I’ve posted on the English Historical Fiction Authors blog today on a specialized hospital for women.
Attribution: Wellcome Collection gallery (2018-04-03): https://wellcomecollection.org/works/yhnmeumy CC-BY-4.0
Specialised health care seems such a modern concept. When we read about medicine in the past, many things seem primitive and downright frightening. An especially vulnerable population is that of pregnant women. Midwives are the primary caregivers that come to mind. Generally one imagines a woman during the Georgian era giving birth at home, surrounded by female relatives under the guidance of a midwife. Although childbirth was considered a female issue, women of wealth and position were often under the care of an accoucher (a doctor trained in obstetrics or a male midwife). Princess Charlotte the daughter of the Prince of Wales during the Regency (later George IV) was under the care of society doctor Sir Richard Croft (there was a very sad outcome but that is for another article by Regina Jeffers here). What about women who did not have the money, the female relatives or even the home for her labour? The British Lying-in Hospital for Married Women provided an answer for some. The British Lying-In Hospital for Married Women on Brownlow St. in Long Acre was not the first established but it was the first to come to my attention.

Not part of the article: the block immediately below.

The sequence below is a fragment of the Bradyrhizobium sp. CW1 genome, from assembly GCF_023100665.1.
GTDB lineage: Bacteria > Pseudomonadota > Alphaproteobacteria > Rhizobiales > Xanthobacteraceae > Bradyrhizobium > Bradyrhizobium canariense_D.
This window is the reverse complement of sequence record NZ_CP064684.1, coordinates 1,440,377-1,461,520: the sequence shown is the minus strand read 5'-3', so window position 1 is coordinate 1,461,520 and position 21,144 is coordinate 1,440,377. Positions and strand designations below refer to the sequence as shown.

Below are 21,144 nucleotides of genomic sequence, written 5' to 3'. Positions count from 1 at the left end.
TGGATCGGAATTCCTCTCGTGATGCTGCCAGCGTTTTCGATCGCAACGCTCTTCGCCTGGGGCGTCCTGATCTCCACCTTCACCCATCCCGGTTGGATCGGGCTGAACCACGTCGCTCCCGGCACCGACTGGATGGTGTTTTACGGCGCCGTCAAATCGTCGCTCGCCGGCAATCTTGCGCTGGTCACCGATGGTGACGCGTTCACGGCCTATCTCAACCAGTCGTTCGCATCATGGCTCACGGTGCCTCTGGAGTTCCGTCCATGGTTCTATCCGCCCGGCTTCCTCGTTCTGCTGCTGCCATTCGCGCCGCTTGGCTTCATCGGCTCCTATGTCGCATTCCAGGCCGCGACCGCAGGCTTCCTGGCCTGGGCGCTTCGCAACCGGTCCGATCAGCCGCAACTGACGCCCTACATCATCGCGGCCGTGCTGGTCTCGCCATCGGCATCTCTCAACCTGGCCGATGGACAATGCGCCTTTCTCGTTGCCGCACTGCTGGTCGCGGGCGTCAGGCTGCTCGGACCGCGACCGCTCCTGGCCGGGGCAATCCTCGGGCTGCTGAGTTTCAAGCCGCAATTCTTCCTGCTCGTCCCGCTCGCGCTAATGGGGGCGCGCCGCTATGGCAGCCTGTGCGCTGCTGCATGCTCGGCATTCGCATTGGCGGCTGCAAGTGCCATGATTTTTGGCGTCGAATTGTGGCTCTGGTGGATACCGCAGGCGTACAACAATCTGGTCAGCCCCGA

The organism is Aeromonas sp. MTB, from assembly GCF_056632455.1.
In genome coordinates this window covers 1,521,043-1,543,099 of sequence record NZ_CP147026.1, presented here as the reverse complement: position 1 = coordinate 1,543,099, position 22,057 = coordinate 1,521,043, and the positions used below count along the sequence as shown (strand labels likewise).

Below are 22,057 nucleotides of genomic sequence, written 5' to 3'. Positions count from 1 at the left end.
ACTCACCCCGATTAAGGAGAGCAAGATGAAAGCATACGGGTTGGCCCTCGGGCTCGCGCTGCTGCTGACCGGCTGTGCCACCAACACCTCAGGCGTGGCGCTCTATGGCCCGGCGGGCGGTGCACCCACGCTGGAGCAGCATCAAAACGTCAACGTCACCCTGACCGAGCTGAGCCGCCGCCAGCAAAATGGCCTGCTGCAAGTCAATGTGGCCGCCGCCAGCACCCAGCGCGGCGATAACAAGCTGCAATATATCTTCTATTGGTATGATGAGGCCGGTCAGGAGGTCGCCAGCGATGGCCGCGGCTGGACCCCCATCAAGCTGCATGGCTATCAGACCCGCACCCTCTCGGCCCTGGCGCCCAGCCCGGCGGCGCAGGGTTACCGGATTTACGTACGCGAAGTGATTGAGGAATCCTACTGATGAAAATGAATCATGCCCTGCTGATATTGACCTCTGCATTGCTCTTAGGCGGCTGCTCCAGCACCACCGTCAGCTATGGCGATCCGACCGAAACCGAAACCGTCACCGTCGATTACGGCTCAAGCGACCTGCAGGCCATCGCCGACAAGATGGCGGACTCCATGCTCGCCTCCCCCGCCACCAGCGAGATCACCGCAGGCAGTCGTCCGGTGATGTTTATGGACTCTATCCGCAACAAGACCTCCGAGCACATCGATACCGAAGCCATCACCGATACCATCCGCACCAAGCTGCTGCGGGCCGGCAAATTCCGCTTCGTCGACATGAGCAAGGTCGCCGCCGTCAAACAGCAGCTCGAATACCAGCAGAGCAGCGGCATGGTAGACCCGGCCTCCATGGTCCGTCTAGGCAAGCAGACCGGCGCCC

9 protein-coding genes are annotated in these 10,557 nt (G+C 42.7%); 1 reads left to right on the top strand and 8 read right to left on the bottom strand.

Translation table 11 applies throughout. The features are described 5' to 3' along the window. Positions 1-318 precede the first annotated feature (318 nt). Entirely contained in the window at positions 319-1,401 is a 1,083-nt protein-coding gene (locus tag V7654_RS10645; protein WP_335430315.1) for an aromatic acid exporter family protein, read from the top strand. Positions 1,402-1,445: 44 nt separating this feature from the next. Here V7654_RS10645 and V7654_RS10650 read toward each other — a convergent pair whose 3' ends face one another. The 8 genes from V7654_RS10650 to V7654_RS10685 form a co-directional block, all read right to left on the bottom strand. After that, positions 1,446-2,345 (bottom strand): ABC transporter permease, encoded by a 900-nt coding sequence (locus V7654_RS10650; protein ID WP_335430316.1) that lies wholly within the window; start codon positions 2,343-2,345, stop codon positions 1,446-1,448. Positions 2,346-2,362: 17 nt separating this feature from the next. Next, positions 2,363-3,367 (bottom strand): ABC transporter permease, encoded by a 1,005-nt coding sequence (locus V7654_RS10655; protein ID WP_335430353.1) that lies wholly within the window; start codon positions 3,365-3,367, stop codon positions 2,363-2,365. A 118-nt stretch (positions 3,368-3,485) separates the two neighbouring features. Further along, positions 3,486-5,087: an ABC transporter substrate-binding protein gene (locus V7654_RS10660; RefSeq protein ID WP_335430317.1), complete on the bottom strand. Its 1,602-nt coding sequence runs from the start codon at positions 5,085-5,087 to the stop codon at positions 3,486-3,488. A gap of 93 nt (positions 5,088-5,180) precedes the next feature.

To read more, visit the English Historical Fiction Authors blog HERE.
Illustration: Wikimedia Commons HERE
2 Replies to “The British Lying-in Hospital: Health Care for Women in Georgian England”
Lauren I am not able to write my comments on the EHFA site seems that I have to use somebody elses google email account.
Hi, Brian, I’m sorry about that. The EHFA blog is on Blogger which frequently has a mind of its own.
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